But Frank grabs Jeffrey and forces him as an unwilling passenger to take a harrowing "joyride" around the neighborhood. During the fast and very crazy ride, begun with the squealing of burning tire rubber and the opening of the headlight panel on the front of the car, the vehicle careens into a sleazy section of town lined with shops in hot neon colors. Wearing her blue velvet robe, Dorothy sits next to Frank in the front seat, with Jeffrey wedged in the back seat between Frank's cohorts, Raymond (Brad Dourif) and straw-hatted Paul (Jack Nance). His vision blurred by the speed of Frank's car that races toward Ben's place, Jeffrey is further taunted and threatened. Frank's goons call Jeffrey a "p---y" who hasn't yet gone to "p---y heaven."
When they reach where they are going, a house of prostitution run by Ben and identified by a pink neon sign in the window - "THIS IS IT," Frank skids to a halt, announcing their arrival: "This is it," and then proceeds to have a short discussion of beer preferences at the entrance with Jeffrey held at knife point. Frank criticizes Jeffrey's imported beer choice:
Frank: What kinda beer do you like?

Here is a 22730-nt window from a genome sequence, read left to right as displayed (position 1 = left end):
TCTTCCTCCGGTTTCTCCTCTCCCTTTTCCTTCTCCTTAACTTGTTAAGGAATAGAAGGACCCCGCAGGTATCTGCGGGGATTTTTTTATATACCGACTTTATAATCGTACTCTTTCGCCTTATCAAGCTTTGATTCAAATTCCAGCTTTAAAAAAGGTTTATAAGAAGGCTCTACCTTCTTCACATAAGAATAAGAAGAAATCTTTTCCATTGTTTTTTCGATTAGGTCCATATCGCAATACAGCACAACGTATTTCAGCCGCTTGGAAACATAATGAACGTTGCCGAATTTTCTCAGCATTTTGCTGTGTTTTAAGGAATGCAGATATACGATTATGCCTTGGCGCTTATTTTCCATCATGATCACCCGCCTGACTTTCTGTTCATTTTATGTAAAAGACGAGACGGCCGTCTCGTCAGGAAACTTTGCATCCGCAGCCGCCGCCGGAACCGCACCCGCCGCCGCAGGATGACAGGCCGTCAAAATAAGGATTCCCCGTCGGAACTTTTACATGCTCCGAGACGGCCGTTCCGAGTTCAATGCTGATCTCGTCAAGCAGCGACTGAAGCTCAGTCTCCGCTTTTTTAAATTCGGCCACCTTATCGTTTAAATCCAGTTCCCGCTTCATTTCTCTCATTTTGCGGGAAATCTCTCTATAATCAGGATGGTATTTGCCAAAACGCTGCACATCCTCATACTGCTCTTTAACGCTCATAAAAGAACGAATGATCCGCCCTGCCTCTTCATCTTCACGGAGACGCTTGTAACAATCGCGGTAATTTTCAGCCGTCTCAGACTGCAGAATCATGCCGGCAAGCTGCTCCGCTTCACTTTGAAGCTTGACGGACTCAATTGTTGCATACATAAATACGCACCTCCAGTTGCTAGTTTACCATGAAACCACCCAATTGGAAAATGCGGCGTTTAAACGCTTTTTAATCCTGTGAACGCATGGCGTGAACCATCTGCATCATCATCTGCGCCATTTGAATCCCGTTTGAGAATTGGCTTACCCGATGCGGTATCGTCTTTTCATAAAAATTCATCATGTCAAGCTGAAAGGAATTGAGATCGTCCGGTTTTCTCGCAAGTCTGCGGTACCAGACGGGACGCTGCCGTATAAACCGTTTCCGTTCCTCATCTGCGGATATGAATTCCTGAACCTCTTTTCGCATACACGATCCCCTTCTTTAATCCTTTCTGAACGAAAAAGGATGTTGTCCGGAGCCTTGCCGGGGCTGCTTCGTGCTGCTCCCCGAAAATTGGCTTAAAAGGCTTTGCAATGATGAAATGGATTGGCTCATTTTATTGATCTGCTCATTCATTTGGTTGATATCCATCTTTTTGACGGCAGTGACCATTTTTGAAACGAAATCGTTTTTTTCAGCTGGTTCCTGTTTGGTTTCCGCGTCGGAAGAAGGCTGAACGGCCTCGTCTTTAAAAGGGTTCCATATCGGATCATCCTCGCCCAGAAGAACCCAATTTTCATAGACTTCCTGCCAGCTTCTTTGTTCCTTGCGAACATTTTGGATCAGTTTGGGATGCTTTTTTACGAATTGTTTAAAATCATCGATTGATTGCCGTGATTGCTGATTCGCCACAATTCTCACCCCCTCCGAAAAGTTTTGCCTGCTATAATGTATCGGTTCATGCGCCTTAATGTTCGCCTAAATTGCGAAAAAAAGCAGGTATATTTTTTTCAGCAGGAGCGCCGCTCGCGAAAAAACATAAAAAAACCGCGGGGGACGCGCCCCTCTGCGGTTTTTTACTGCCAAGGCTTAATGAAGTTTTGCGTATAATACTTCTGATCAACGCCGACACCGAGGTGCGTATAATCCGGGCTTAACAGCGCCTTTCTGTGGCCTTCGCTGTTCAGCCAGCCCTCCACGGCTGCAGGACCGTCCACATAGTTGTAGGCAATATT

Frank: Heineken! F--k that s--t! Pabst Blue Ribbon!
In one of the film's most striking scenes, Ben (Dean Stockwell), the effeminate, clownish, kabuki-like, Queen Bee proprietor-pimp and host of the small-town bordello greets them in the outer room of the filthy gangster's den. With mascara, lipstick, and ambiguous sexual/gender orientation, he is dressed in a gaudy, ruffle-fronted tuxedo and sporting a cigarette holder. The hellish brothel is peopled by several over-bloated, heavily made-up whores and a fat man - it is a veritable insect hive of insect creatures. Frank is impressed by the effete look of his homosexual/pimp friend:
Suave. God damn, you are one suave f--ker.
With an affected air, Ben asks one of the overweight prostitutes dressed in black to get some beer glasses so they can drink a case of Pabst Blue Ribbon beer:
Ben: Darling? Darling, could you bring some glasses and we'll have a beer with Frank. Thank you. Please sit down.
Frank: S--t man. How the s--t are ya?
Ben: Fine, Frank, fine. How are you?
Frank: F--kin' good. I'm real f--kin' good.
Recalling Dorothy's earlier violent knife-point attack, Jeffrey is threatened with castration by a switch-blade knife snapped open and retracted by Raymond: "Here today, gone tomorrow." Frank is impatient and wants to start drinking with his low-life friends:
Frank: Where's the glasses? That beer's gonna get warm. One thing I can't f--kin' stand is warm beer. It makes me f--kin' puke!
Ben: Darling? Where's the glasses? Here, Frank. Here are the glasses. Here are the glasses.
Frank: Raymond, where's the f--kin' beer man?
Raymond: It's right here Frank. You want me to pour it?
Frank: No, I want you to f--k it. S--t yes. Pour the f--kin' beer.